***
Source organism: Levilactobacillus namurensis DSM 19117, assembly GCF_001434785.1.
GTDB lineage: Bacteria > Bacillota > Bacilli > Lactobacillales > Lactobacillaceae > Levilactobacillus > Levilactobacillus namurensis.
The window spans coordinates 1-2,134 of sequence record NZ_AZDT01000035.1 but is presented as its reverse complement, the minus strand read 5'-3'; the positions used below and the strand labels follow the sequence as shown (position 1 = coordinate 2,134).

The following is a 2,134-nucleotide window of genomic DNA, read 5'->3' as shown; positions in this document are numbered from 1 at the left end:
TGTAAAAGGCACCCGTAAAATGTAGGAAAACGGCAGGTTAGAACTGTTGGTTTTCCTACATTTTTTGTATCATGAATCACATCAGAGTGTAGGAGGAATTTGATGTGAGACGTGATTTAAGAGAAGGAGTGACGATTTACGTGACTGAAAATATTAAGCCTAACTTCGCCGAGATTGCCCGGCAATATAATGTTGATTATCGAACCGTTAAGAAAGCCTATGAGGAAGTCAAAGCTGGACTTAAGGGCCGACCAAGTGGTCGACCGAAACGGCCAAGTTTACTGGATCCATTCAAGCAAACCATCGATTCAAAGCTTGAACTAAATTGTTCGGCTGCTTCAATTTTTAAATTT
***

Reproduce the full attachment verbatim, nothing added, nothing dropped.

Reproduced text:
Source organism: Levilactobacillus namurensis DSM 19117, assembly GCF_001434785.1.
GTDB lineage: Bacteria > Bacillota > Bacilli > Lactobacillales > Lactobacillaceae > Levilactobacillus > Levilactobacillus namurensis.
The window spans coordinates 1-2,134 of sequence record NZ_AZDT01000035.1 but is presented as its reverse complement, the minus strand read 5'-3'; the positions used below and the strand labels follow the sequence as shown (position 1 = coordinate 2,134).

The following is a 2,134-nucleotide window of genomic DNA, read 5'->3' as shown; positions in this document are numbered from 1 at the left end:
TGTAAAAGGCACCCGTAAAATGTAGGAAAACGGCAGGTTAGAACTGTTGGTTTTCCTACATTTTTTGTATCATGAATCACATCAGAGTGTAGGAGGAATTTGATGTGAGACGTGATTTAAGAGAAGGAGTGACGATTTACGTGACTGAAAATATTAAGCCTAACTTCGCCGAGATTGCCCGGCAATATAATGTTGATTATCGAACCGTTAAGAAAGCCTATGAGGAAGTCAAAGCTGGACTTAAGGGCCGACCAAGTGGTCGACCGAAACGGCCAAGTTTACTGGATCCATTCAAGCAAACCATCGATTCAAAGCTTGAACTAAATTGTTCGGCTGCTTCAATTTTTAAATTT